Plug-ins are mostly locally made and powered by locally produced electricity.

The majority of plug-in electric cars sold in the U.S. are also assembled domestically and the great thing for the local economy is that the share actually increases.

In the archival article, we noted that 65% of plug-ins sold in 2017 were produced locally, while as of 2019 the share expanded to 69%.

Most of the imports come from Japan, Germany, Mexico and South Korea (total of 27%):

  • U.S. - 69%
  • Japan - 10%
  • Germany - 8%
  • Mexico - 6%
  • South Korea - 3%
  • other - 4%
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"Note: Plug-in electric vehicles include all-electric vehicles and plug-in hybrid electric vehicles.

Source: Argonne National Laboratory, Assessment of Light-Duty Plug-In Electric Vehicles in the United States, 2010 – 2019, June 2020."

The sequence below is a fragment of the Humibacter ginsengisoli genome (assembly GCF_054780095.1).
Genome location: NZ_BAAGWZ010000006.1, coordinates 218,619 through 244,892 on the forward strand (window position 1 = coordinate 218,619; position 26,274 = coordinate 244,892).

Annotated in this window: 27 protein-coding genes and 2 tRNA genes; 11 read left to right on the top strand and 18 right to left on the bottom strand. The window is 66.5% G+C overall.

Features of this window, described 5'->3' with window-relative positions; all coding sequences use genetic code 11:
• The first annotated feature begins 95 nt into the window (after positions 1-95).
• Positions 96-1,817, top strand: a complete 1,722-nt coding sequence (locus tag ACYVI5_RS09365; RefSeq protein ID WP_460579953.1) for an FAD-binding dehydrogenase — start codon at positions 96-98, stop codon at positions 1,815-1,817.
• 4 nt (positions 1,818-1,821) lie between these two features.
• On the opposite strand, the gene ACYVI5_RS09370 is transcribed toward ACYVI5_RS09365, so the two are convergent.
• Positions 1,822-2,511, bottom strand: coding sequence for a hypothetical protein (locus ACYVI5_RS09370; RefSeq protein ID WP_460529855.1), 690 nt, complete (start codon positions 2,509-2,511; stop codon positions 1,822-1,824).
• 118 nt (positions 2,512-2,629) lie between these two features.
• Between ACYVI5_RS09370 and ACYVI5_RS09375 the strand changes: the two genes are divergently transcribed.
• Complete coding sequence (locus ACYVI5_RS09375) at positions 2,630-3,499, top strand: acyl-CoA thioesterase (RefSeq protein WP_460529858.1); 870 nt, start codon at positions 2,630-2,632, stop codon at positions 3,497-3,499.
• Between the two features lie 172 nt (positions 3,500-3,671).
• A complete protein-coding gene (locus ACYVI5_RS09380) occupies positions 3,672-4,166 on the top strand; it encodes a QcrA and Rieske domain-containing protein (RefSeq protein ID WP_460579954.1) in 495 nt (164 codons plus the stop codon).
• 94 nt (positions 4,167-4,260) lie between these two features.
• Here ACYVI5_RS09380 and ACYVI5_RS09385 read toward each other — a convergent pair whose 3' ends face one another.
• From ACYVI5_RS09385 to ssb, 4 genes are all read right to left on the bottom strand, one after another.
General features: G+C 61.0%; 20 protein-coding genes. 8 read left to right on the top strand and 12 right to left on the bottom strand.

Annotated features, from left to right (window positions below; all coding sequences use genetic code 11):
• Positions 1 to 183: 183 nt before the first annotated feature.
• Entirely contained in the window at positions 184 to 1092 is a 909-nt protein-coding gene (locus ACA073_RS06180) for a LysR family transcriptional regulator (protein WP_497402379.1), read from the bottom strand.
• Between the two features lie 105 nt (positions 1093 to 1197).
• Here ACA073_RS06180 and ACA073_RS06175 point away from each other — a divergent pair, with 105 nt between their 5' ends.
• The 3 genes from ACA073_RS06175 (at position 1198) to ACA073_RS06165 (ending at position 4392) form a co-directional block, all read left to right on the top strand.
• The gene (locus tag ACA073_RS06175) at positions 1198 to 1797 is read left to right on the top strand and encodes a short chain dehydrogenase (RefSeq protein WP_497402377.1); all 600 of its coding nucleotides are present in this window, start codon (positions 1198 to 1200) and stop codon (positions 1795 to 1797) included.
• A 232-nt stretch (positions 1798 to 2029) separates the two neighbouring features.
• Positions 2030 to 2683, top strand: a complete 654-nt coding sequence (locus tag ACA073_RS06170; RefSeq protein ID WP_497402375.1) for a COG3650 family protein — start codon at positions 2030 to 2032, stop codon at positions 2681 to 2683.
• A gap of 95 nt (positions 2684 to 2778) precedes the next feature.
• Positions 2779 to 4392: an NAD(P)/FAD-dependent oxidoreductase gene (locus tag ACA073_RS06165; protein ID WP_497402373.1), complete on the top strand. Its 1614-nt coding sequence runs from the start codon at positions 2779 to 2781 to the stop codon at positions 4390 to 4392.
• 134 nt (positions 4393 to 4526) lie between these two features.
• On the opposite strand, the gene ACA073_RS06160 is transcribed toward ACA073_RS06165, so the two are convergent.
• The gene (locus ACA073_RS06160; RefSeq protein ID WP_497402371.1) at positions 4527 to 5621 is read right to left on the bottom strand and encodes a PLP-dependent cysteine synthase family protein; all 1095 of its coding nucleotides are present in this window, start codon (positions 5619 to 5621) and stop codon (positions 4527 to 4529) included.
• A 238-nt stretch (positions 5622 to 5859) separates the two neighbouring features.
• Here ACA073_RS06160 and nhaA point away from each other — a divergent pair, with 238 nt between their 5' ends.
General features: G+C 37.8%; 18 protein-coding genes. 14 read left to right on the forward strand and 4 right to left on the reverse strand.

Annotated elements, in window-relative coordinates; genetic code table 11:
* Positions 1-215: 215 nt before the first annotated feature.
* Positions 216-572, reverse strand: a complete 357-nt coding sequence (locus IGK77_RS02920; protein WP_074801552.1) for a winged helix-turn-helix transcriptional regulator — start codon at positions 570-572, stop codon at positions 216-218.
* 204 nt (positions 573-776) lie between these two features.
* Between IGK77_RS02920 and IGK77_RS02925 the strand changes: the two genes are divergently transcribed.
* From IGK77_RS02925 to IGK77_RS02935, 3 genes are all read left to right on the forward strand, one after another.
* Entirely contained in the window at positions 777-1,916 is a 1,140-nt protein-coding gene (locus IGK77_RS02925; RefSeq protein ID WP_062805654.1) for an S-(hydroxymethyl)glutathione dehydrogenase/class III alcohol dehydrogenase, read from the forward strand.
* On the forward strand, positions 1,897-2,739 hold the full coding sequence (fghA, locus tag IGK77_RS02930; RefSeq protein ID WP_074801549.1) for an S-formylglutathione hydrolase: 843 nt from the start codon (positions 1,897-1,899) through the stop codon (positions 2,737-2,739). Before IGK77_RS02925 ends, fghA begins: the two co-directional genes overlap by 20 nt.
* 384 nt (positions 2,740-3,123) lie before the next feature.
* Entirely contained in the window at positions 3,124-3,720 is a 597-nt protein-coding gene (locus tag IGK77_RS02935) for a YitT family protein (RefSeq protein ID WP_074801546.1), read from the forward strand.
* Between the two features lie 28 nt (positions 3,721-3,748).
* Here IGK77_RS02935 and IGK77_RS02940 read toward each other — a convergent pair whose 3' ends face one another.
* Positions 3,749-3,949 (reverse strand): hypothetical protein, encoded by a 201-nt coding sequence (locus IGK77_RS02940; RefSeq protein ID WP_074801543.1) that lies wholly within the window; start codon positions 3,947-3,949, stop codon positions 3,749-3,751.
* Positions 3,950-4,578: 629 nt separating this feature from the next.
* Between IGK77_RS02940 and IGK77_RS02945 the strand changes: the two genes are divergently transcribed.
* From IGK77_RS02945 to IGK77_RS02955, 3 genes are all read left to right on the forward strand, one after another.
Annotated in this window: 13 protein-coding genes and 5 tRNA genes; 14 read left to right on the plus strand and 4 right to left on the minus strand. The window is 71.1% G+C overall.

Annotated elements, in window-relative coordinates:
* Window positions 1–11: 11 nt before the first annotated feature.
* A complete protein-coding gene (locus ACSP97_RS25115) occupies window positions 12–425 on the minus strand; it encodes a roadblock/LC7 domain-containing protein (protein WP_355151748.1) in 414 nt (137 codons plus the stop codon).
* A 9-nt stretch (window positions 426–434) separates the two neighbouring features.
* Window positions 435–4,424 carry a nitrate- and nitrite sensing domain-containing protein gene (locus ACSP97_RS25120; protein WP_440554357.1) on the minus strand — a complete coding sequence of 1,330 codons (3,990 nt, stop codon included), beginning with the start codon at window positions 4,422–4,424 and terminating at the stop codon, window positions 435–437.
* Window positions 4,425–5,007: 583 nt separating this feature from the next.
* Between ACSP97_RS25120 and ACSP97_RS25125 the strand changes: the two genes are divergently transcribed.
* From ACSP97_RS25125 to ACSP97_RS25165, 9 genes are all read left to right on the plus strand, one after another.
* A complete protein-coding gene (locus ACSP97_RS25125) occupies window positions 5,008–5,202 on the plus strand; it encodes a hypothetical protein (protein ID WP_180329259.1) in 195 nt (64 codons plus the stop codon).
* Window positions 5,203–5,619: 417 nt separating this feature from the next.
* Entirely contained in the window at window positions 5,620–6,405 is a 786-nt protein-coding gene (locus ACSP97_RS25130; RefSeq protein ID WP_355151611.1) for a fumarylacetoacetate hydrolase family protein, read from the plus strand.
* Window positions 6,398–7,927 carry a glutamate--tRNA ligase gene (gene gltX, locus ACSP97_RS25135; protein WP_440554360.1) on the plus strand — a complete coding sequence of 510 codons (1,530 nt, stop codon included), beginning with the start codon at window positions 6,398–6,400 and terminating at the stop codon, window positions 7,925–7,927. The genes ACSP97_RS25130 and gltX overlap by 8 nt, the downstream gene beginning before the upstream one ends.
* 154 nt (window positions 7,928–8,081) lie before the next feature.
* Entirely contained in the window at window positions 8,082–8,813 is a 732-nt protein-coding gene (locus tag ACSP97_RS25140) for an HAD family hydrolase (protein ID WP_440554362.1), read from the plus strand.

We know how important it was to achieve such a result with the launch of Tesla Model 3 (and overall Tesla brand, which produced its cars in California), but there are multiple other locally made BEVs and PHEVs.

Moreover, most of the volume new projects in the plug-in segment also be made in the U.S. (from Ford Mustang Mach-E to Volkswagen ID.4 and from Rivian, to GMC Hummer EV).